At the same time, Phillips sees the U.S. as consciously abandoning the production of products in the last 35 years. Any blue collar worked knows what this has meant. In the place of it, for the first time in U.S. history in 2003, finance is now the largest sector of the U.S. economy, while employing far fewer people than production ever did. This is one reason for the impoverishment of the U.S. working class, and its gradual change in character to that of lowly-paid service workers. This corresponds to Lenin’s analysis of the primacy of finance capital in late imperialism. It also explains why so many blue collar jobs have moved overseas.

Phillips shows this same predilection for finance and debt at the END of the Spanish, Dutch and English regencies. The Spanish ran out of gold from the ‘new’ world and turned to Italian and German bankers to fund their increasingly weak economy and wars. The Dutch ended the production of products, and became the bankers to the world, then had to pay for the expensive 30-years war with no products. The English involvement in World War One almost bankrupted them, although their productive sector was no where as weak as the U.S. one is now. But finance ruled there too during this period.

The Perfect Storm -

You can see where this is going. The involvement in Iraq is the ‘perfect storm’ for U.S. imperialism, involving all three empire-ending aspects – oil, religion and debt. The ruling elite, from the Carter doctrine that the Middle East is ‘strategic’ to U.S. interests, and the Bush doctrine of pre-emptive war, all support some kind of a fight for unexplored oil in Iraq, and military control of the rest of this region. Hussein was reportedly going to give the concessions for this oil, not to U.S. companies, but to Chinese, Russian and some European ones (the damned French…). British companies were not going to get any either, which explains their participation in the war. This jibes with Greg Palast’s analysis. And it also neatly fits into a Marxist view of inter-imperialist rivalry. Peak oil has made the life-blood of the U.S. system even more important.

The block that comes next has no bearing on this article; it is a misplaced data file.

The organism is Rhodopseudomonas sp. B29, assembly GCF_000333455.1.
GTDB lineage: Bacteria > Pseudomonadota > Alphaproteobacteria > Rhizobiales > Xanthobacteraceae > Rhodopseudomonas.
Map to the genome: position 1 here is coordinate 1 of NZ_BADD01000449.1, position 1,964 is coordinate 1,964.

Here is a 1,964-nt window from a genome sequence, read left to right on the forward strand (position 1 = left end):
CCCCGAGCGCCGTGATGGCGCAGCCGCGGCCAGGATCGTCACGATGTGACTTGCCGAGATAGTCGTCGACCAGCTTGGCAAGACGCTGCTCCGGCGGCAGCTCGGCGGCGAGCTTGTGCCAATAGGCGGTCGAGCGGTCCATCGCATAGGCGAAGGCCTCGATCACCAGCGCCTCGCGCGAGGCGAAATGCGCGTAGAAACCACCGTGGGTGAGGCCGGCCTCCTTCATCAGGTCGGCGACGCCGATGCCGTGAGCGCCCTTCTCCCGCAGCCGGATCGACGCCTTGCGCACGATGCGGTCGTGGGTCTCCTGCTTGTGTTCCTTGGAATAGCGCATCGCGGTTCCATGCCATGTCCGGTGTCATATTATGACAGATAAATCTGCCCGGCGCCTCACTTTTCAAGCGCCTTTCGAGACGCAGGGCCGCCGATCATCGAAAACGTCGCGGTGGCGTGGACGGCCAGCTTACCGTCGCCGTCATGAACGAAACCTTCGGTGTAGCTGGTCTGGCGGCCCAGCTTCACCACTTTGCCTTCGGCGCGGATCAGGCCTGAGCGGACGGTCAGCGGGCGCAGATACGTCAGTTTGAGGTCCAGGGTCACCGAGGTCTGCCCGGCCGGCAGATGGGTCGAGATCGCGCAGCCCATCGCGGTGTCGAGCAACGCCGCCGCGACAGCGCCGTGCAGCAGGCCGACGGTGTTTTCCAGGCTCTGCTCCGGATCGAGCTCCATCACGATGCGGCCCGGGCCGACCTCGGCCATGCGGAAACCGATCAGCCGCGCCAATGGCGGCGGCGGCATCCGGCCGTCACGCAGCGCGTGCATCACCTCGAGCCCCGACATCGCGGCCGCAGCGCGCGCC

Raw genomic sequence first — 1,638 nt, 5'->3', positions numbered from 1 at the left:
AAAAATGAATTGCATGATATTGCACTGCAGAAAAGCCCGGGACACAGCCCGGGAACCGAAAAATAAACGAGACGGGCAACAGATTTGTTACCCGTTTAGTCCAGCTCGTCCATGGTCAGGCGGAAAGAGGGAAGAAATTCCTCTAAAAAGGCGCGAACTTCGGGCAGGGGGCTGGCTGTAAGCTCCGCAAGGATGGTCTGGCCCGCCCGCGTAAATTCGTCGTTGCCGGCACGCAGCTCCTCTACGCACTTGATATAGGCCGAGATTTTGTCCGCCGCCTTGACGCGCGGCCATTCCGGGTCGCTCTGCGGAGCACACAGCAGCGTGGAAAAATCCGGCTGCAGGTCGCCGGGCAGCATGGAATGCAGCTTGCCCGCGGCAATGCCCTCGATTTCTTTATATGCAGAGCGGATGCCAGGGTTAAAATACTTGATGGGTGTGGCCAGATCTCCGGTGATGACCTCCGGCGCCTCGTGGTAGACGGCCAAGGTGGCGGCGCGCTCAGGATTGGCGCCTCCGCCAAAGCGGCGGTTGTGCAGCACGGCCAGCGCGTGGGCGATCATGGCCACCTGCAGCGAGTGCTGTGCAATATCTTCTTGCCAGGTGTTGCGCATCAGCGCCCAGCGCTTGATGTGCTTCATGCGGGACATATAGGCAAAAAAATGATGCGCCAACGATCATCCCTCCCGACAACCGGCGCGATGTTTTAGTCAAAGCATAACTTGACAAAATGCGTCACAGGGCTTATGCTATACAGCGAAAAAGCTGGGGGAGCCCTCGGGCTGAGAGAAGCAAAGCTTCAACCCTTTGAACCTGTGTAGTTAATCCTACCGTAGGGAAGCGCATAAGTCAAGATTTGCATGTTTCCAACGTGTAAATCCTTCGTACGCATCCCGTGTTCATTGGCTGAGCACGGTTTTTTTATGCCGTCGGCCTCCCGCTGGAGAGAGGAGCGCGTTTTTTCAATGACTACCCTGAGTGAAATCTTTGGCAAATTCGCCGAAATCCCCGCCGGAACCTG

Religion plays a largely unexamined role in the Middle East, but for the Bush voter, the re-establishment of the State of Israel (which was supported initially by the British for religious reasons too) and then the subsequent prophecy of the coming of the Messiah play a role in their support for war in Iraq, Iran, Lebanon and elsewhere. Much Rapture and Armageddeon theology posits that the anti-Christ is in the Middle East now, and the final battle between “good” and “evil” is upon us. Bush’s own statements play up his theological view of the issue, which is why no amount of facts deter him.

Finally, the war in Iraq is so expensive that the U.S. quite literally cannot afford it. When it is piled on top of our economy built on financial cards, it can create long term economic stress and vast debt. This can lead to recessions that will make the ones in the 70s and 80s, partly produced by the debt from Vietnam, look like tea parties. Washington Tea Parties.

Red Frog, 7/21/2007

----- and I got it at May Day Books!